In one of his most highly anticipated speeches since entering office, US President Barack Obama pledged a “new beginning” for relations in the Middle East in Cairo on Thursday.
Speaking to an audience of around 3000 people in the capital’s university, Mr. Obama covered a wide range of issues facing the region and the world at large.
The tone was bold throughout, even controversial at times, in an address which had one clear message at heart: that progress in the Middle East must be “based upon mutual interest and mutual respect.”
Impartiality and unity were strong themes carried throughout, as Mr. Obama warned his listeners, “Whatever we think of our past, we must not be prisoners to it. Our problems must be dealt with through partnerships, our progress must be shared.”
He silenced claims that his administration is ‘anti-Israel’ by stating that the bond between America and the Jewish state was “unbreakable”.
However, he also sought to ally himself with the Muslim world, initially greeting his audience with the words “assalaamu alaykum” and referring to himself once by his full name, “Barack Hussein Obama.”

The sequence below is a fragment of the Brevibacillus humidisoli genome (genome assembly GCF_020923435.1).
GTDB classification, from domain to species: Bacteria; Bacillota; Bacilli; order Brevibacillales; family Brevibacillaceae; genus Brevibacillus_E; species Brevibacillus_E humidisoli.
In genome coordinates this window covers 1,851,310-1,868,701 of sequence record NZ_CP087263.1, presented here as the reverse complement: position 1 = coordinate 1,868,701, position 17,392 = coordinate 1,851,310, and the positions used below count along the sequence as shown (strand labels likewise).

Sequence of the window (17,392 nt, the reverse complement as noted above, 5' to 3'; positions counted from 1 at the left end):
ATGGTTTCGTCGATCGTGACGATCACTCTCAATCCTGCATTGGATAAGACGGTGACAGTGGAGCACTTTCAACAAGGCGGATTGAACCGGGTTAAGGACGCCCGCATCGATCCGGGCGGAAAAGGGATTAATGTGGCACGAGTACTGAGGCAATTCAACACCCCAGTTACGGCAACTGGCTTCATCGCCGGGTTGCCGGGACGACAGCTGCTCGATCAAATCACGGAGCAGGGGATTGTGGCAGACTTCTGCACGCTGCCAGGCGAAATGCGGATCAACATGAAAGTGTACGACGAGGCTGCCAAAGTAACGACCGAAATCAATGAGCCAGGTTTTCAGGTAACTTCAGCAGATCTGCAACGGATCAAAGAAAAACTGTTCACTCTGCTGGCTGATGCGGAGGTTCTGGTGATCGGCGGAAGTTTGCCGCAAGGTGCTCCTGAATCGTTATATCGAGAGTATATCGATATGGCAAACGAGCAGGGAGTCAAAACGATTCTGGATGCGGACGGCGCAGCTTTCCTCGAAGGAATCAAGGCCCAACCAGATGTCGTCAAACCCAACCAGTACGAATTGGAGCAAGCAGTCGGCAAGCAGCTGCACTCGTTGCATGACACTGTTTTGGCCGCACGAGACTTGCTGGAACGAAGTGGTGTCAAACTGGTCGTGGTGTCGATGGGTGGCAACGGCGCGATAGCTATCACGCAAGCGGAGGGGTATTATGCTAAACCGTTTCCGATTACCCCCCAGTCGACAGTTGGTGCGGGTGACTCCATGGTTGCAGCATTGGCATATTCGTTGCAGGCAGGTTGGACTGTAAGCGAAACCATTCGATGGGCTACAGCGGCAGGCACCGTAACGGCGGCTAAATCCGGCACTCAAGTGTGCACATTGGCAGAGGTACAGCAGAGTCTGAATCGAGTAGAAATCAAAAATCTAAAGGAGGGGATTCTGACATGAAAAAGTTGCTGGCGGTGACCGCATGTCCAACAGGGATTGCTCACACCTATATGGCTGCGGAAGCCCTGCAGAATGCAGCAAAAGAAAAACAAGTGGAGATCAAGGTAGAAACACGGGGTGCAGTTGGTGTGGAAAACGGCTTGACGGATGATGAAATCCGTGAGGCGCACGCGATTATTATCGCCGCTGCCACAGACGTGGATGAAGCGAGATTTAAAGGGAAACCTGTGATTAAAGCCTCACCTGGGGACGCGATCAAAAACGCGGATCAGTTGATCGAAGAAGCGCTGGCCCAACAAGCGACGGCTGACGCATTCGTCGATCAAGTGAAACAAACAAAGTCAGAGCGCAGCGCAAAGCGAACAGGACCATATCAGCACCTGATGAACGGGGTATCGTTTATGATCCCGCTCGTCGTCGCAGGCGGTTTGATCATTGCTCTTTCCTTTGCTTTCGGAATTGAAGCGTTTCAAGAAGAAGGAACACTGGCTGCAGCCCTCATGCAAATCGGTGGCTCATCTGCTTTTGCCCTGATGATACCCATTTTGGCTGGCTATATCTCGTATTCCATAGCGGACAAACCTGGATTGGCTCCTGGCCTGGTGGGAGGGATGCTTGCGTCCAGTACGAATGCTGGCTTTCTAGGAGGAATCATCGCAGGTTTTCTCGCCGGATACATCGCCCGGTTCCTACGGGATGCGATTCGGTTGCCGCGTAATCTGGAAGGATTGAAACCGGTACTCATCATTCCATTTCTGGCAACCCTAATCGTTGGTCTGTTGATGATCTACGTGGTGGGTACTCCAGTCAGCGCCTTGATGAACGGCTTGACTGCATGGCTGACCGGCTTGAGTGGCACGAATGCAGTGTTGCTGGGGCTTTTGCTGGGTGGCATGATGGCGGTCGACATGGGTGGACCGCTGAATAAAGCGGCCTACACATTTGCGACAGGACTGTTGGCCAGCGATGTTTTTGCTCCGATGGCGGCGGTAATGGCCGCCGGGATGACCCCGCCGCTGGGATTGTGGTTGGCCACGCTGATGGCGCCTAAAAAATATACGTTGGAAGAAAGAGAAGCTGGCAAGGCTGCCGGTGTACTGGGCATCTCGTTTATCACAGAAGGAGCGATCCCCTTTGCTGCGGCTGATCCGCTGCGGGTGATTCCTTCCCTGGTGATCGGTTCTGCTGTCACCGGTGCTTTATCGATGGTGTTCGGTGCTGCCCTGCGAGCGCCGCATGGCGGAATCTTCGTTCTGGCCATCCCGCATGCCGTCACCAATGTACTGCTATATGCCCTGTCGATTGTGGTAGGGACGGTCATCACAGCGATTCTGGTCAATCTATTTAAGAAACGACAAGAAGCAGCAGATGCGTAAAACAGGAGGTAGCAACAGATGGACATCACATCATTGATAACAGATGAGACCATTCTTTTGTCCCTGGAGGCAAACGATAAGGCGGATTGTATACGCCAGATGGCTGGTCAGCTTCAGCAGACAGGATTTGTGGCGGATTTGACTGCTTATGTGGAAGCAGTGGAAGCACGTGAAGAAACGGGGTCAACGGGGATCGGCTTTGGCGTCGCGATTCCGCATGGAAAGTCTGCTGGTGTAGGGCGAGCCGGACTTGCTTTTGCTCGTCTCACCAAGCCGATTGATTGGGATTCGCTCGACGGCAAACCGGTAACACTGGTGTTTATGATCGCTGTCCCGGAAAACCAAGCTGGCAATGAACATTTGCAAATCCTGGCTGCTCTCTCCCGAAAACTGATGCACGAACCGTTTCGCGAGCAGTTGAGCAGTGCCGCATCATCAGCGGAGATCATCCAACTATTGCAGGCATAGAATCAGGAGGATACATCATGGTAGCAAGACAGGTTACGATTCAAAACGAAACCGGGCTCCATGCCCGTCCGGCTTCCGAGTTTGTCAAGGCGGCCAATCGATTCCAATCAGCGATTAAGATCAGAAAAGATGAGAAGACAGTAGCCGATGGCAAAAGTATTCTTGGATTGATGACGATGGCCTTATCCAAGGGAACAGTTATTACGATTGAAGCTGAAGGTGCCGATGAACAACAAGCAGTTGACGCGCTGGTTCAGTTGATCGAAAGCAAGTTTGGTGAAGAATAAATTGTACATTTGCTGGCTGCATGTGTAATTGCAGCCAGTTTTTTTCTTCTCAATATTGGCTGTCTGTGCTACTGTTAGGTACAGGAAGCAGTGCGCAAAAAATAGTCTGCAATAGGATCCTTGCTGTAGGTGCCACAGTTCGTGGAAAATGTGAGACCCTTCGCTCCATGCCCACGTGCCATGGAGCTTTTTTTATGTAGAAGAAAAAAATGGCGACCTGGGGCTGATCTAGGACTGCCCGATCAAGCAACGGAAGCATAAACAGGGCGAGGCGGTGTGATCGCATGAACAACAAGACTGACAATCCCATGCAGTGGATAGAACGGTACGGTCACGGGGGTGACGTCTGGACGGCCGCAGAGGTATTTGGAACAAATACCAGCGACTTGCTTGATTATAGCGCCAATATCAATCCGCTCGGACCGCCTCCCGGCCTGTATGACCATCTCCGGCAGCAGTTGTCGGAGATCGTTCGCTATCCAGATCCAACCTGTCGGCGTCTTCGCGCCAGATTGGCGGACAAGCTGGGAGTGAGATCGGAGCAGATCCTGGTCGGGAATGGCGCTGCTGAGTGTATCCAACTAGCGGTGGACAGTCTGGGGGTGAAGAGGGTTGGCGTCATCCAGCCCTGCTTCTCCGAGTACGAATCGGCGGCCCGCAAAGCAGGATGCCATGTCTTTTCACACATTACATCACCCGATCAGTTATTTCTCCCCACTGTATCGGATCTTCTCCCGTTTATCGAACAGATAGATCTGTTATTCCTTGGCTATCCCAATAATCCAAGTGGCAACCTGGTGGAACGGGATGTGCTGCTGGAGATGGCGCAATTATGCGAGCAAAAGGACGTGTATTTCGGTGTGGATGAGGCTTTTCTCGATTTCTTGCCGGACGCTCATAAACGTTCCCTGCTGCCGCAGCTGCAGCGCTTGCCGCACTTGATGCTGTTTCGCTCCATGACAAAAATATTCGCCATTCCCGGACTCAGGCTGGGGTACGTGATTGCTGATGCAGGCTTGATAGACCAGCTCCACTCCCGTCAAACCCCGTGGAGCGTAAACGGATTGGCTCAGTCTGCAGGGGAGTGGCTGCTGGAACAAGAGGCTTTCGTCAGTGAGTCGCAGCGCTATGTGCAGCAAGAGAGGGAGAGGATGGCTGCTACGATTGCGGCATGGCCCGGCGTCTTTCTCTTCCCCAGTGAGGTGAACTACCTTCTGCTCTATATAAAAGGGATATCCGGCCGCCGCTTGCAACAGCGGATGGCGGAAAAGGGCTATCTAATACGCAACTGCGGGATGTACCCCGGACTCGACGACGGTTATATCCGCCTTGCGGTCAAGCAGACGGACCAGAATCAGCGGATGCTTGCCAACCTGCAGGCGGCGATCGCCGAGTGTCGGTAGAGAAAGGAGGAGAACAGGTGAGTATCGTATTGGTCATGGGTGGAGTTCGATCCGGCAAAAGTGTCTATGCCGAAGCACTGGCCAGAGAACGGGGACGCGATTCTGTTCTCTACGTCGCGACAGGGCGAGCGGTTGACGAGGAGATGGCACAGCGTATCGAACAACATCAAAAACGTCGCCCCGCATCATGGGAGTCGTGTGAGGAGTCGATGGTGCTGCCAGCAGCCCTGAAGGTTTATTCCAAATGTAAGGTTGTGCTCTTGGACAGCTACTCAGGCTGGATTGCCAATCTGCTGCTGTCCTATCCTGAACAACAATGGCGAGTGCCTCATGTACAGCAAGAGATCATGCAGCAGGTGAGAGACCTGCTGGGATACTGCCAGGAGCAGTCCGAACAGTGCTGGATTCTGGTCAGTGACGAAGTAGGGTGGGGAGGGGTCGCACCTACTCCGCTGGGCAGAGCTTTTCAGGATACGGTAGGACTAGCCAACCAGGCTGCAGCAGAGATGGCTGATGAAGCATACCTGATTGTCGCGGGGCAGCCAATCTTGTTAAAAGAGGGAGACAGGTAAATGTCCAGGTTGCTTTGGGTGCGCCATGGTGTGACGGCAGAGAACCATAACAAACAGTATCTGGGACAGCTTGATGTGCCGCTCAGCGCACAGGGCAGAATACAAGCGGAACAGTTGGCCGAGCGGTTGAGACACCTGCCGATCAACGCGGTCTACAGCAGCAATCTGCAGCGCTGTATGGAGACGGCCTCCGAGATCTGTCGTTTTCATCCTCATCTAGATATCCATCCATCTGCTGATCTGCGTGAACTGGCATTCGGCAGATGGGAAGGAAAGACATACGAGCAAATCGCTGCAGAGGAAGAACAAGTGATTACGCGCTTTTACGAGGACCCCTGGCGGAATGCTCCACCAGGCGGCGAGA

Lasting just over 45 minutes, Mr. Obama’s speech contained three quotations from the Qur’an, the holy text of Islam, as well as one from the Jewish Torah.
Indeed, this was a speech in which Mr. Obama sought to mend bridges with the Muslim world, and religion was an important thread, woven regularly into the fabric of his rhetoric.
“There is one rule that lies at the heart of every religion: that we do unto others what we would have them do unto us”, he stated in his closing lines.
“This truth transcends nations and peoples... It’s a faith in other people and it’s what brought me here today.”